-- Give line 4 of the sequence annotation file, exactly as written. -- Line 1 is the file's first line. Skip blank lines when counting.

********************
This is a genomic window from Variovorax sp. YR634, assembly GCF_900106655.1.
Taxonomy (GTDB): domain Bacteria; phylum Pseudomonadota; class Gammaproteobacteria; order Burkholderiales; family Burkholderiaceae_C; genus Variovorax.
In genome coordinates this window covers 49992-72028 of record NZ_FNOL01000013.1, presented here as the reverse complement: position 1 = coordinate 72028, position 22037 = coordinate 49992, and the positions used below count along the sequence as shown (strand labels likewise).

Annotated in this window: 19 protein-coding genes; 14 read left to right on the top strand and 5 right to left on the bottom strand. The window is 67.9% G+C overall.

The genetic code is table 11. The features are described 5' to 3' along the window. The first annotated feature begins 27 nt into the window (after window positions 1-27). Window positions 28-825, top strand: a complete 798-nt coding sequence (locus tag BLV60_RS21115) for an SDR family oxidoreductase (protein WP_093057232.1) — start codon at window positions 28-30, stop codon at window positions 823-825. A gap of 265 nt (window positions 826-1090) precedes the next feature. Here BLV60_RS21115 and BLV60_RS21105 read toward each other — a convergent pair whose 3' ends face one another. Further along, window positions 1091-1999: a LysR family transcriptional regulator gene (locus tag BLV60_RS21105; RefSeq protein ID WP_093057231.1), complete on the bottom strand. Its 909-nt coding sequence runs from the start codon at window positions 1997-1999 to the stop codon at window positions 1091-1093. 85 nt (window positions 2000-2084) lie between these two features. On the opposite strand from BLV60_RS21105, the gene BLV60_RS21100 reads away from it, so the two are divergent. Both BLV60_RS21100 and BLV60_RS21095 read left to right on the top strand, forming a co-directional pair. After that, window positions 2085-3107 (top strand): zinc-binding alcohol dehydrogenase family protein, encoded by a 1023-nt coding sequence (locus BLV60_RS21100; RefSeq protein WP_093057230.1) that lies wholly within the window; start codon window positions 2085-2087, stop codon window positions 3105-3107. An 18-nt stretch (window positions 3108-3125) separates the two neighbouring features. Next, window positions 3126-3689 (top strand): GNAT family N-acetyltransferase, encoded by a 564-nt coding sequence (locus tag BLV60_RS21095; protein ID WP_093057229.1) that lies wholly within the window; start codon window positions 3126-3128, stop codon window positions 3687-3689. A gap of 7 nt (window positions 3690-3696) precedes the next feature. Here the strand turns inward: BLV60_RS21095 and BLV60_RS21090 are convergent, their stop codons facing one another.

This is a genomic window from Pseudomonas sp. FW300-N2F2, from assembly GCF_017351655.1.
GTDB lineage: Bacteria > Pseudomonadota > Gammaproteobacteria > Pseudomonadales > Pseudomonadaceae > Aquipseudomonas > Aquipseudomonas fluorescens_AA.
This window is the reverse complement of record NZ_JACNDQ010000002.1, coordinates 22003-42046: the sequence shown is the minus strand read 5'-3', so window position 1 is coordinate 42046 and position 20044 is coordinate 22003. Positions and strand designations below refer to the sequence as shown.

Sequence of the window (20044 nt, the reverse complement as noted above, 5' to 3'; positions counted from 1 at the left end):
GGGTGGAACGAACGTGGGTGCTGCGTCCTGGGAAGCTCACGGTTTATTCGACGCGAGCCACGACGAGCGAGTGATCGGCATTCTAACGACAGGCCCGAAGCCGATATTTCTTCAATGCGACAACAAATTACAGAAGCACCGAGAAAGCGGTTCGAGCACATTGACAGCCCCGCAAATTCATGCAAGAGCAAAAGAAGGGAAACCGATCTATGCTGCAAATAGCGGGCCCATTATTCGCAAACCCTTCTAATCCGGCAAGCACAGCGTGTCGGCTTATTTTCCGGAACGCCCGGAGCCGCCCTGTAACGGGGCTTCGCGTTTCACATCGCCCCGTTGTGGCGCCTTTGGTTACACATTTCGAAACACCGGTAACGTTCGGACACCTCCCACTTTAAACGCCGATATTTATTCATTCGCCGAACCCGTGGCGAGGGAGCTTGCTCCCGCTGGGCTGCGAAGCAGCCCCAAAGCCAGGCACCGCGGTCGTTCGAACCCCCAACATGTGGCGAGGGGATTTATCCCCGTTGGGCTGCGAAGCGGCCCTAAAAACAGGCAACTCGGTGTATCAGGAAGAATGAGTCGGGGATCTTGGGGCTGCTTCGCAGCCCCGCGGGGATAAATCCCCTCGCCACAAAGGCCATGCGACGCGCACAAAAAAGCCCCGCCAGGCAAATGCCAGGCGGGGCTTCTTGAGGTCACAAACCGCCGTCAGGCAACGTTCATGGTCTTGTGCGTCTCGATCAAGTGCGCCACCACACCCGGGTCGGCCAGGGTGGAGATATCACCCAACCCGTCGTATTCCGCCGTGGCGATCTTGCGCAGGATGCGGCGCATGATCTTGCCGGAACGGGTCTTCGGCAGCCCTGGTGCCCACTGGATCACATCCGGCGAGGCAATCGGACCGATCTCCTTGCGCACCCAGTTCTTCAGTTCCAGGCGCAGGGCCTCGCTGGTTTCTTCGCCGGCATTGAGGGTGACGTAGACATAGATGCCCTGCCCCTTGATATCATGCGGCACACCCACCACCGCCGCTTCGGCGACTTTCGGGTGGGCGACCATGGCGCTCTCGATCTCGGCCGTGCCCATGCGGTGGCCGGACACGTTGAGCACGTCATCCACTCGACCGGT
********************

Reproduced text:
Annotated in this window: 19 protein-coding genes; 14 read left to right on the top strand and 5 right to left on the bottom strand. The window is 67.9% G+C overall.